MOONVES: The number of people who are watching on linear channels is still close to 75 percent of the total viewership. They are still watching shows at the time they are on. But as the world changes, we are prepared for the shifting schedule. Nielsen is becoming more sophisticated in counting time-shifted viewers and audiences on all platforms. We are fully prepared so that as more people watch a show three days or seven days after it airs, or on CBS.com, they will be counted, and that’s fine with us. As I said, the back end becomes as important as, if not more important than, the front end. And as viewers are changing their habits, it is still about having the best content and that’s all we care about. How they watch it, when they watch it, as long as it’s counted, it’s fine with us.

WS: Are you and your advertisers satisfied with the improvements being made in audience measurement?
MOONVES: There is no question that Nielsen has gotten a lot more sophisticated and a lot more accurate. I think they are working very hard to count as many different venues as they can, and that’s good for us. We’re working hand in hand with Nielsen to get to the right place, and once again, our economic models are working across the board, and we are doing quite well financially.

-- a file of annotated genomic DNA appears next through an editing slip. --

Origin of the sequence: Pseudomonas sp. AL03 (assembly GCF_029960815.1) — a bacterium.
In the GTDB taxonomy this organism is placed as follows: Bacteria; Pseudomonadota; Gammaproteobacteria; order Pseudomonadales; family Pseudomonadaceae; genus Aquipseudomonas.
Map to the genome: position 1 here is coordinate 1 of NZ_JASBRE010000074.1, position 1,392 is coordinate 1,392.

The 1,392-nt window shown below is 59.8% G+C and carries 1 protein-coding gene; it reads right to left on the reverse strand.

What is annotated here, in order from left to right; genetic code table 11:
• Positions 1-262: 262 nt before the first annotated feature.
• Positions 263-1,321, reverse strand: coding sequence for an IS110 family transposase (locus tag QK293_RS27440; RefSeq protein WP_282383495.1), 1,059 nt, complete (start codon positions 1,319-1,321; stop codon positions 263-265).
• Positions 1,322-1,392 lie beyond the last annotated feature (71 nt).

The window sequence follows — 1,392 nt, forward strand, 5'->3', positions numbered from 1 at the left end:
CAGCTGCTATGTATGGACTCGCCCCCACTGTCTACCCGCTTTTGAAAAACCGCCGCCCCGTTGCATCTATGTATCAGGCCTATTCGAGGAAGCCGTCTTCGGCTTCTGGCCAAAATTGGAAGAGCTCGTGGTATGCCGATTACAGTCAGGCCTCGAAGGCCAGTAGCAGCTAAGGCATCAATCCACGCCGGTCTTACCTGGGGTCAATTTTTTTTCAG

WS: Speaking of economic models, Extant and Under the Dome changed the way shows have traditionally been financed and sold.
MOONVES: It started a year ago with Under the Dome. Summer programming on the networks had been mainly relegated to reality shows, some of which have done very well, such as Big Brother and America’s Got Talent. But we found the model to break that pattern, whereby great international sales as well as deals with the Amazons and Netflixes of the world enabled us to put on premium quality drama in the summer and make it economically viable. After Under the Dome worked so well, we added Extant, and next year we are adding a new show called Zoo [based on a sci-fi thriller by James Patterson]. It hasn’t been CBS alone, but I think we led the way. We have added what we like to call a brand-new daypart, which is summer premium drama programming, and it now makes great financial sense to continue with that.

WS: The NCIS and CSI franchises have been expanded. How do you and your team decide when another show can be added to a franchise?
MOONVES: It’s really interesting. Both came about in different ways. NCIS is still the number one drama on television. It became self-evident that it would be a great idea to expand the franchise to another city while the original NCIS is doing phenomenally well. We have Gary Glasberg, who is the executive producer of NCIS, in charge of NCIS: New Orleans and it became a great opportunity. In the case of CSI: Cyber, it’s a very interesting story. It was an idea that was pitched to us about a particular character, and it really fit into the CSI franchise. It wasn’t our intent, per se, to look for another CSI. Instead, this idea came in and it fit perfectly for that franchise. Once again, both CSI and NCIS are selling extraordinarily well internationally and have a great deal of value, even after all these years. These are two different examples of how a franchise can expand, and we look forward to hopefully many more years of both of them.